Starting Your Dreams Later In Life and Embracing the Detour

I know it's been a while since I've posted anything but that's because of my job. I'm working as a reporter covering Oakland and I host an arts segment on the radio where I get to interview amazing artists from around the Bay Area. Plus I'm publicizing my book and building my speaking career! 
You know what's funny? I thought this would all happen by the time I was 27-30.  Nope. That wasn't God's plan for me. I'm finally beginning to do the things I've wanted to do and I'm almost 40 years old. Some people reading this who are 40 will say 40 is still young. But some younger people reading may think 40 is nearly ancient. But I'm writing this post for those who like me, thought their career and personal dreams would come true much early in life. I'm here to tell you not to give up. 
You know, death inspires life. A number of my relatives and friends have passed away, ranging in age from 20's to 80's. Actor Luke Perry, my middle…

Nate Parker Doesn't Have to Apologize

It seems like every time a big story breaks about some famous person doing something wrong, people demand an apology. Sometimes an apology is not enough.

People want Nate Parker, star and creator of the Nat Turner film Birth of a Nation to apologize for the gang rape he was found not guilty of being a part of. People honestly think he's going to apologize for something that not only he says he didn't do, but the justice system said he didn't do? Seriously?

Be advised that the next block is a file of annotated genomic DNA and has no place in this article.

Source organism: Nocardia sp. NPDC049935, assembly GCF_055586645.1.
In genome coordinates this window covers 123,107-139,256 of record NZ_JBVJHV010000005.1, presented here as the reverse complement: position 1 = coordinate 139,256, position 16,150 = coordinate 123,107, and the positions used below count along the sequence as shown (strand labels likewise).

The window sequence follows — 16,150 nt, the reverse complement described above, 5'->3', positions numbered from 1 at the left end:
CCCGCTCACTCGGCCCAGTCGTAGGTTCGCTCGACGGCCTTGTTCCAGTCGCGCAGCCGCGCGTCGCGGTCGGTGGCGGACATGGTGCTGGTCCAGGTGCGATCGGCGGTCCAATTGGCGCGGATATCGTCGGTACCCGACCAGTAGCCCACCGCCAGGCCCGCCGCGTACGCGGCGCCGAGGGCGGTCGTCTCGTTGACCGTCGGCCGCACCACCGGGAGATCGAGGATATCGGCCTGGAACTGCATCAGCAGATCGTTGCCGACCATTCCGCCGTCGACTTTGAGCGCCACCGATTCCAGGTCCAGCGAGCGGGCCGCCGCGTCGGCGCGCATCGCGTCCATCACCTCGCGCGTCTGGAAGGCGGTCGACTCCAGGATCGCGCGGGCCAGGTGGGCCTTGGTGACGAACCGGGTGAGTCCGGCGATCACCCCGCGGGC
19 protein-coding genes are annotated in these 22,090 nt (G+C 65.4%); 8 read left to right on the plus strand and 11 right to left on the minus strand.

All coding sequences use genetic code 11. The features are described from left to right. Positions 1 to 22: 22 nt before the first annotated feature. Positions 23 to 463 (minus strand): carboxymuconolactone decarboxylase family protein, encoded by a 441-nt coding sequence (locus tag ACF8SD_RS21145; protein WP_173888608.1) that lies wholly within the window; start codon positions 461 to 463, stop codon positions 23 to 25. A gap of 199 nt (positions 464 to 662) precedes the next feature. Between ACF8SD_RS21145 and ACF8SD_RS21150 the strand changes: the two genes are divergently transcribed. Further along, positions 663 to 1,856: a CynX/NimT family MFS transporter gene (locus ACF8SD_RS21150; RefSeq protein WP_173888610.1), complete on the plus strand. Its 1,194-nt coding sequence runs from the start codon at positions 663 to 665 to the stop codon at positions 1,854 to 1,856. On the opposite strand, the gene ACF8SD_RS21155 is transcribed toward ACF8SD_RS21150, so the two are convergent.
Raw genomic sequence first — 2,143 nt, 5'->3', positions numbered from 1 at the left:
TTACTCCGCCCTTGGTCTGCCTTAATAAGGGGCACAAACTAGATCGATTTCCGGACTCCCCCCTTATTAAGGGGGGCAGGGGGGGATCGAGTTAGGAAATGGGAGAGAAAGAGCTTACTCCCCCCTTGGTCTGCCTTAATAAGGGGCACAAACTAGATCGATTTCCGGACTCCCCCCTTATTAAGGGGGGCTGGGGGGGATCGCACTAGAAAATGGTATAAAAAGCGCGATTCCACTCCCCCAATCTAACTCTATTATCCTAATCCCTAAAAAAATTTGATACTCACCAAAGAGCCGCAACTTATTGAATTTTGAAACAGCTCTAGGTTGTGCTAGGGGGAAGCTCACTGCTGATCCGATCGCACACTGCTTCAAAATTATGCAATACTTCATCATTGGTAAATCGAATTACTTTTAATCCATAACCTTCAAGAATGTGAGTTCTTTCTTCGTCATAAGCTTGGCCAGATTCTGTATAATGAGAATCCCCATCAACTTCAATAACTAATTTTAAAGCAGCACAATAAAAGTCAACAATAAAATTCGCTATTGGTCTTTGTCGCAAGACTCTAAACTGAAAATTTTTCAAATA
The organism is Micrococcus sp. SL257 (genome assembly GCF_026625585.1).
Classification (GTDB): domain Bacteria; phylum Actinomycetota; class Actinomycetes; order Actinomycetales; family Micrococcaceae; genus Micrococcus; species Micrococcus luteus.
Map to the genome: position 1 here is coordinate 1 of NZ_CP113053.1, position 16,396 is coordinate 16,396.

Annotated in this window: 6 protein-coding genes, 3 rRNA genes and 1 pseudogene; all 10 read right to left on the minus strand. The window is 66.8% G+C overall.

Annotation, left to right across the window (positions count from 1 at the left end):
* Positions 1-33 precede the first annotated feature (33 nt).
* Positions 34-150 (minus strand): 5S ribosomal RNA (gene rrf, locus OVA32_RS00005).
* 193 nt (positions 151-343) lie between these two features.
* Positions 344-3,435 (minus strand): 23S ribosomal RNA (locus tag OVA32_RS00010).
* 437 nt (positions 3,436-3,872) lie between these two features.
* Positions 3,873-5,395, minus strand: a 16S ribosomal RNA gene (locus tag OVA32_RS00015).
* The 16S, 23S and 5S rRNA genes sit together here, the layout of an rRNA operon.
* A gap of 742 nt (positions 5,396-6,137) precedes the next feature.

Hell no he's not going to apologize. And what's an apology going to do? It's not going to bring the victim back. This is an example where an apology is not enough.

Nate Parker was either so arrogant, or stupid, not to have media preparation for, if and when this rape trial story broke. He saw himself more as a victim and showed little remorse for the whole situation. You can tell he learned very little about rape culture in his earlier interviews.

I don't want an apology. Actions speak louder than words. He should take some of that FOX films money and donate it to programs that help rape survivors. Or, hold events for boys and men to talk about respecting women and consent. And I think he should share what he tells his college-aged daughter about sexual violence to the public. Right now it looks like he don't give a damn and just wants to push this movie.

People can see Birth of a Nation if they want. I really don't care. And I'm not judging people who do see it. I'll wait until it's on video. With so much violence and racial tensions going on I'm not comfortable going to see that movie in the theatre. Also, I am sitting out on this because I do think he and his friend/college buddy/co-writer of this film raped that woman. I'm also disturbed that a historian of Black history said there are a lot of inaccuracies in the film, including a gang rape scene that supposedly moved Nat Turner to rebel. Apparently that's not true. Two men accused of gang rape, write a fictional rape scene in a historic film. I'm cool. I'll go see Lupita N'yongo's Queen of Katwe.

Update: There's a rumor going around that Oprah offered to help Nate Parker with some media strategies when his rape trial came to light. And he declined. If this is true, he made a stupid mistake. I always said that Hollywood would never greenlight a Nat Turner film. And from what I understand, others have tried to get his biopic made. I wonder why Nate Parker was able to do it.

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